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School of Information Studies professor Derrick Cogburn was disconcerted by what he found when he began collaborating with colleagues at the University of Fort Hare in South Africa. The historic university was tied to the limitless possibilities of the global information superhighway with only a single 64-kilobit connection. “If I were to connect my laptop computer right now using a wireless area network, I would have more bandwidth connecting to the Internet than they were sharing in their whole university,” Cogburn says.

Cogburn wanted to bring the university on board as part of the Collaboratory on Technology Enhanced Learning Communities (Cotelco), a research lab based at SU with partners at other universities. The organization, which he founded and directs, studies geographically distributed knowledge work and cooperative learning between developed and developing nations. Cotelco holds all of its meetings online using advanced web conferencing and collaboration tools. To say the least, the technology proved challenging for the University of Fort Hare. But eventually, grants from foundations and local sources enabled the university to upgrade its Internet connection. “The consortium’s research projects and seminars were part of the university’s argument to say it needed more bandwidth,” he says. “Now, it has the infrastructure to enable it to better participate.”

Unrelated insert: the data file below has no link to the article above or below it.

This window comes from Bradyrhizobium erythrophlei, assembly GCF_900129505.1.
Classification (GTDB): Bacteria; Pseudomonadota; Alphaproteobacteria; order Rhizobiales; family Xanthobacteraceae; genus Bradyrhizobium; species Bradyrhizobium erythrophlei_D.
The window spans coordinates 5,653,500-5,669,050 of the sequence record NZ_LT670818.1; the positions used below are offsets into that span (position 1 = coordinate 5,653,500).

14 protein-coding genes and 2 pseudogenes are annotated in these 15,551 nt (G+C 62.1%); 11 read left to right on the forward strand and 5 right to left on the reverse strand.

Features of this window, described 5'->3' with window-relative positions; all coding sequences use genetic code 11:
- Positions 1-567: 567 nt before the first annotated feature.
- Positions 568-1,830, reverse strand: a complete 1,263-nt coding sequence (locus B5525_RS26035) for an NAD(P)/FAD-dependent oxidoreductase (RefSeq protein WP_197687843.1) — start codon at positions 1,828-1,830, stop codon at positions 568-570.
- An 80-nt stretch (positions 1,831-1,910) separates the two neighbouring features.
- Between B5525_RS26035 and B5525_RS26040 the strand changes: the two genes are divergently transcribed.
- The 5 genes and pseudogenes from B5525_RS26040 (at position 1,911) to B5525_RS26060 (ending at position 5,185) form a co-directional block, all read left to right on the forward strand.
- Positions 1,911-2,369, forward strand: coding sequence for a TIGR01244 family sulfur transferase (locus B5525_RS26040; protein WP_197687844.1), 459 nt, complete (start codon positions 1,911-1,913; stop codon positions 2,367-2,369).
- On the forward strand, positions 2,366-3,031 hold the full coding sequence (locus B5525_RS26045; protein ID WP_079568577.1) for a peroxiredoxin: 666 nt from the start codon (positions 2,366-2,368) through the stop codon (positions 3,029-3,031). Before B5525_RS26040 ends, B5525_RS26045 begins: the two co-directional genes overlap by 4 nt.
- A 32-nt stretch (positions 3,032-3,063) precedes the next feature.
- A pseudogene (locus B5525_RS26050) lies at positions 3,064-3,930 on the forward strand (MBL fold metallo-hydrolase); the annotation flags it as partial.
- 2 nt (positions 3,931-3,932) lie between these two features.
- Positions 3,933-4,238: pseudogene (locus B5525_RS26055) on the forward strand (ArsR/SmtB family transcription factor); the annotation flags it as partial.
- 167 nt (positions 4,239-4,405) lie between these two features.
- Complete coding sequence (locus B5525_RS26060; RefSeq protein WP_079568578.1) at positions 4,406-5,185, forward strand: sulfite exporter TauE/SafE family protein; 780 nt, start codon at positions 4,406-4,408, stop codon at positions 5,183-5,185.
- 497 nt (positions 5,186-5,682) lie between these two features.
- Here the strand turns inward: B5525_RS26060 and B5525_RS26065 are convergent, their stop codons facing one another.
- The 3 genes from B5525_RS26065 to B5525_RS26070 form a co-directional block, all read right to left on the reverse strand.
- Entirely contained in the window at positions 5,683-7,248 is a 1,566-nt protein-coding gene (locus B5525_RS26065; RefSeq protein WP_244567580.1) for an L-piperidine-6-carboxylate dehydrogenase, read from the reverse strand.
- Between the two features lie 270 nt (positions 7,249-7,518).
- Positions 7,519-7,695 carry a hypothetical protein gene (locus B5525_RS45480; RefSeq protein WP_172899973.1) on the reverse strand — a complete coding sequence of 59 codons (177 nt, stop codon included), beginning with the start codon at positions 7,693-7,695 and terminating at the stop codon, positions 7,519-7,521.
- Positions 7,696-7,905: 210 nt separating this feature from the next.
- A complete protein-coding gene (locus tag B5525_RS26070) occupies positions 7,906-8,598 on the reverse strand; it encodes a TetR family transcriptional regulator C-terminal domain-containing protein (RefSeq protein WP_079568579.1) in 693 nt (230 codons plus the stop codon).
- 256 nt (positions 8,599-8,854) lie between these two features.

Cogburn is one of many SU researchers, faculty members, staff members, and alumni who are reaching out with knowledge and technology to assist communities and countries around the world lacking the hardware, training, and access to fully participate in today’s information society. This digital divide—the gap between those who have the technology and resources and those who don’t—has serious implications for future development. Those who fail to catch up risk exclusion from the spirals of technology and information necessary to reap the benefits of the global economy. As many countries and communities seek to improve their infrastructures, experts are moving beyond just supplying computers and technical skills. They provide assistance in creating policies that increase access and help organizations, communities, and nations determine what their needs are and how technology can help. In Latin America, the Caribbean, Africa, Asia, and elsewhere, members of the SU community are sharing their expertise to bridge the gap.